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  #131  
Old Posted Feb 12, 2013, 4:20 AM
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Unfortunately, the problem with Philadelphia to Pittsburgh is the terrain. If true high speeds are desired, a whole new line would have to be built through the mountains. It is difficult enough to get public support behind a standard high/higher speed rail line. With the extra costs of a mountain route, support would be next to impossible.
Agreed. If it were up to me to construct a new HSR route, I would build roughly 130 miles of new track between Johnstown and Harrisburg, and about 20 miles or so of new track between Latrobe and Johnstown to allow for shorter (and straighter) travel. My Johnstown-Harrisburg route would parallel I-99 and the Pennsylvania Turnpike for the most part. Initially, I had this thing going through the abandoned Sideling Hill Tunnel, but that's now part of a bike trail. Rather than build tunnels, I have a shallow-grade up-and-over idea. I have a new bridge over the Susquehanna which will come right to the base of the Blue Ridge, slowly climbing the ridge as it heads westward towards Bedford and Johnstown.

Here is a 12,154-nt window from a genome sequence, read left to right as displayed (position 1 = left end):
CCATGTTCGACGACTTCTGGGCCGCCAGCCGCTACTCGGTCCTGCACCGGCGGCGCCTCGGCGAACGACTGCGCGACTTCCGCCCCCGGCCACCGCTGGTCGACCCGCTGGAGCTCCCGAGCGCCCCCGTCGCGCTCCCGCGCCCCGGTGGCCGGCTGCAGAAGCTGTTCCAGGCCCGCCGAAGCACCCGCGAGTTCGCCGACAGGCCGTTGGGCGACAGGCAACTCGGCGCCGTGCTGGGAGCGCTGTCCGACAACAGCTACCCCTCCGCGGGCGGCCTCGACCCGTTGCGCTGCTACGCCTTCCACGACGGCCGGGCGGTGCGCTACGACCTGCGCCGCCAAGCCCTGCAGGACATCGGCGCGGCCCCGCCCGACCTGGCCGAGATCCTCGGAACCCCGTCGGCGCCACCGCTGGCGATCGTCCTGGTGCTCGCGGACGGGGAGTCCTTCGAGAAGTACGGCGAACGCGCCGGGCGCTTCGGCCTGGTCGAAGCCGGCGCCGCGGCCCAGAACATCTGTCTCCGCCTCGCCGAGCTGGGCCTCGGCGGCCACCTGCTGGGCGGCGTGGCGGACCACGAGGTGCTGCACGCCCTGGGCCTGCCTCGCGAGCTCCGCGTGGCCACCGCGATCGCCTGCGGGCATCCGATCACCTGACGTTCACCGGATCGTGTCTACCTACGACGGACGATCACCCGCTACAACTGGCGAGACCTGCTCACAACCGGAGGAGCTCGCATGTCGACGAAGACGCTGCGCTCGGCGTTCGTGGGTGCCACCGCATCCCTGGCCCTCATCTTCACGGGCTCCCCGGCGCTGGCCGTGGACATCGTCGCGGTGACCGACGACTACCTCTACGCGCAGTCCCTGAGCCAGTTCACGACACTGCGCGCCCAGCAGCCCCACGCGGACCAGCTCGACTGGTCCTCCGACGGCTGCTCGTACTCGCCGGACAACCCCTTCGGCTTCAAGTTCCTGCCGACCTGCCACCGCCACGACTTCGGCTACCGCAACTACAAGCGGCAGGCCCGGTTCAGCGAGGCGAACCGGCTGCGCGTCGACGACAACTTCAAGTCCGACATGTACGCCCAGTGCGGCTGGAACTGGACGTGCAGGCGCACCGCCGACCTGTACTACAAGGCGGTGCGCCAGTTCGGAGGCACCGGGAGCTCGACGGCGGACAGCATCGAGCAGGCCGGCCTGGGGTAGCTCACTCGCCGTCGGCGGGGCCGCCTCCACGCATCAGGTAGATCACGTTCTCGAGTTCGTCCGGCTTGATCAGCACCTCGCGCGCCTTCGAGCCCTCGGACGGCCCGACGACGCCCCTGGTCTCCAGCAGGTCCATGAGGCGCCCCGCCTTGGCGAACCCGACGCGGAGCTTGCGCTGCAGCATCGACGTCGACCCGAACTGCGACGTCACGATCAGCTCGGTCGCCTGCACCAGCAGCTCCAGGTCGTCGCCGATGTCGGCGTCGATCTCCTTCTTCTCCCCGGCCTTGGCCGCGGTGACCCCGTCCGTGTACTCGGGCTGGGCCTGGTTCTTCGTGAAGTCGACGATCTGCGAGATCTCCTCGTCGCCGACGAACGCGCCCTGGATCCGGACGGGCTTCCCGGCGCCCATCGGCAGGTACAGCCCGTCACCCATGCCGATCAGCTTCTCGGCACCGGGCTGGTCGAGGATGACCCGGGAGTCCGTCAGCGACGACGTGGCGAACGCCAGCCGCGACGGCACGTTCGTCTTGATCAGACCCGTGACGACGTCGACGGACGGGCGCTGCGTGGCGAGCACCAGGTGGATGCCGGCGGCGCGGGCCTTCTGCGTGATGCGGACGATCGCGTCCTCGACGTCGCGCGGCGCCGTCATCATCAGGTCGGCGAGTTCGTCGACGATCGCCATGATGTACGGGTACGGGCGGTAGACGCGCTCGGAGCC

All hypotheitical. I think there's a better chance of seeing pigs break the sound barrier, let alone flying, before this comes to fruition...



I tried to be as meticulous as possible when selecting the most likely route of a potential new HSR alignment (shallowest grade, lack of tunnels, fewest farms/properties affected, etc). There is one area near Johnstown, Allegheny Mountain, where I should have added another five or so miles; right now it goes right into a cliff pretty much...

I realize I am bypassing Altoona, Tyrone, Huntingdon, and Lewistown, but how many folks are actually getting on/off the train at these towns? I have a new town, Bedford, getting rail access, but the southern portion of the state is mostly farmland...

Again, I really do not see it happening. Bedford would become a new city, but four rail towns would be dropped. Altho, I suppose they could be retained by a more regional line while this Pittsburgh-Johnstown-Bedford-Harrisburg line is more of an express line...